Wednesday, March 25, 2009

Cicero De Finibus 1.37-8

I’m still stuck in Cicero De Finibus 1. Currently I am trying to pick through 1.37–8 and I’m finding it difficult to pin down what Torquatus is saying. This is the present sticking point: I am trying to understand precisely what is meant by two phrases. The first is part of the argument for the pleasantness of the absence of pain in 1.37:
...cum privamur dolore, ipsa liberatione et vacuitate omnis molestiae gaudemus...
When Torquatus asserts that ‘we rejoice in the very freedom and absence of pain’ the message might be that the absence of pain is some kind of object in which we take joy (gaudium). It is not clear whether the absence of pain is already a pleasure and the gaudium is therefore some kind of second-order pleasure – a pleasant appreciation of one’s already pleasant and pain-free state – or whether the gaudium is, so to speak, what makes the pain-free state pleasant: the pleasure of being pain-free consists in the joy which we take in it. This is as interesting possibility because some recent interpretations of Epicurean hedonism argue for this latter alternative. It is worth noting that Torquatus can reasonably be interpreted as offering this very view, although it remains to be seen whether it is a coherent or helpful line for him to take. (I think it is not in fact a good idea for the Epicureans to pursue this too far.)

Now it occurs to me that a sentence in 1.38 might point in a similar direction:
quisquis enim sentit quem ad modum sit adfectus eum necesse est aut in voluptate esse aut in dolore.
Again, this manner of expression makes a distinction between (i) how one is affected and (ii) the perception of how one is affected. The implication here is that some perception of (i) is sufficient to be in pleasure or pain in the sense that it is impossible to perceive (i) and be neither in pleasure nor pain. But it is unclear whether perception of (i) is necessary for a person to be in either pleasure or pain (someone might be in pain but not notice it). And it is also unclear what the precise relationship is between being ‘in voluptate’ and each of (i) and (ii). I may have a tin ear for the natural reading of the Latin, but I can see two possibilities here.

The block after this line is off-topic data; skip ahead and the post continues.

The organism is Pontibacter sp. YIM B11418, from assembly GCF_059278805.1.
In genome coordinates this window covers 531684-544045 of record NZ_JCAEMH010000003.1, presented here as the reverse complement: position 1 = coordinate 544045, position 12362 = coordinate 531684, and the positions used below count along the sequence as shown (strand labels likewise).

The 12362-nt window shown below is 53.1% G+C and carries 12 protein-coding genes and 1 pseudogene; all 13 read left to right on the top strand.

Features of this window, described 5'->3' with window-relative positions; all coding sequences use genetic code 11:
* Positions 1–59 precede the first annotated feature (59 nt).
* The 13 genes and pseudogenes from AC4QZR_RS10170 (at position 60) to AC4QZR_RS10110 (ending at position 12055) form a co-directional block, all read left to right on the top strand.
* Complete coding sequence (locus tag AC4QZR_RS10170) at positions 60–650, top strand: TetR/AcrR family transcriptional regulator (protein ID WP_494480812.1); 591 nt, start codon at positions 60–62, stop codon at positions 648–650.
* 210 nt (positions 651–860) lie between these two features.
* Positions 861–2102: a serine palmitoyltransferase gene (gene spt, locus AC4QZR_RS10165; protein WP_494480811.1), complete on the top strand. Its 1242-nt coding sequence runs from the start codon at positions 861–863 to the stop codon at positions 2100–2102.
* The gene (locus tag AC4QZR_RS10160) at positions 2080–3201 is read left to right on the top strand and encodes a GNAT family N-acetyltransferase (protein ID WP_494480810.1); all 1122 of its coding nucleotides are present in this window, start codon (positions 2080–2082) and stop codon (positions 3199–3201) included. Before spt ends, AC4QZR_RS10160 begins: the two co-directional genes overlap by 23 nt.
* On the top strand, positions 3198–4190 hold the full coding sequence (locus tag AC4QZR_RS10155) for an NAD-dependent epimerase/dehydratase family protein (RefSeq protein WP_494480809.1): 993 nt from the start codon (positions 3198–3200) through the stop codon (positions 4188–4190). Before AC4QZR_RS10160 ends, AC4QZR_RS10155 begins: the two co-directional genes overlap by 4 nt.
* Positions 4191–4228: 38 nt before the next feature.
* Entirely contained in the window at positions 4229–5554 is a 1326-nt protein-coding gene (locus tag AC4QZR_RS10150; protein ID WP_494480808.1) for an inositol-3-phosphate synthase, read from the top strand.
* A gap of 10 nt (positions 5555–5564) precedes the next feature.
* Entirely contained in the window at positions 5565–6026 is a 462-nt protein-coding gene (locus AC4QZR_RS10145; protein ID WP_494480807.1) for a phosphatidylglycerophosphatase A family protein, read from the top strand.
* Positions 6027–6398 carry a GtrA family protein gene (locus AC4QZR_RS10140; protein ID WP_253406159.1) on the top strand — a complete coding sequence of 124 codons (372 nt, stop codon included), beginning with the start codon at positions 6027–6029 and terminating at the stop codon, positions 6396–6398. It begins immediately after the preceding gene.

Perhaps Torquatus is merely asserting that every conscious (perhaps self-conscious) agent is necessarily always experiencing pleasure or pain. This makes the sentence merely another way of stating that there is no intermediate state but leaves unclear why this ought to be taken as grounds for (enim) the previous assertion that the highest pleasure is the absence of pain.

Alternatively, Torquatus intends this to explain why there is no intermediate state by insisting that proprioception necessarily registers one’s current state with either pleasure (if it is not lacking) or pain (if it is lacking). Since one’s bodily state must either be lacking or not lacking then one will necessarily experience either pleasure or pain; tertium non datur. In that case, pleasure and pain are the results of some kind of self-perception and one’s currently bodily state is the object of that self-perception. Thus, the state of being without pain is the object of pleasant proprioception. What you might expect the Epicurean then to say is that one is always perceiving one’s own state and therefore must always be experiencing pleasure or pain since this will rule out the possibility of experiencing neither pleasure nor pain simply because one is not perceiving ‘how one is affected’. But as far as I can see, Torquatus does not say this. Should he?

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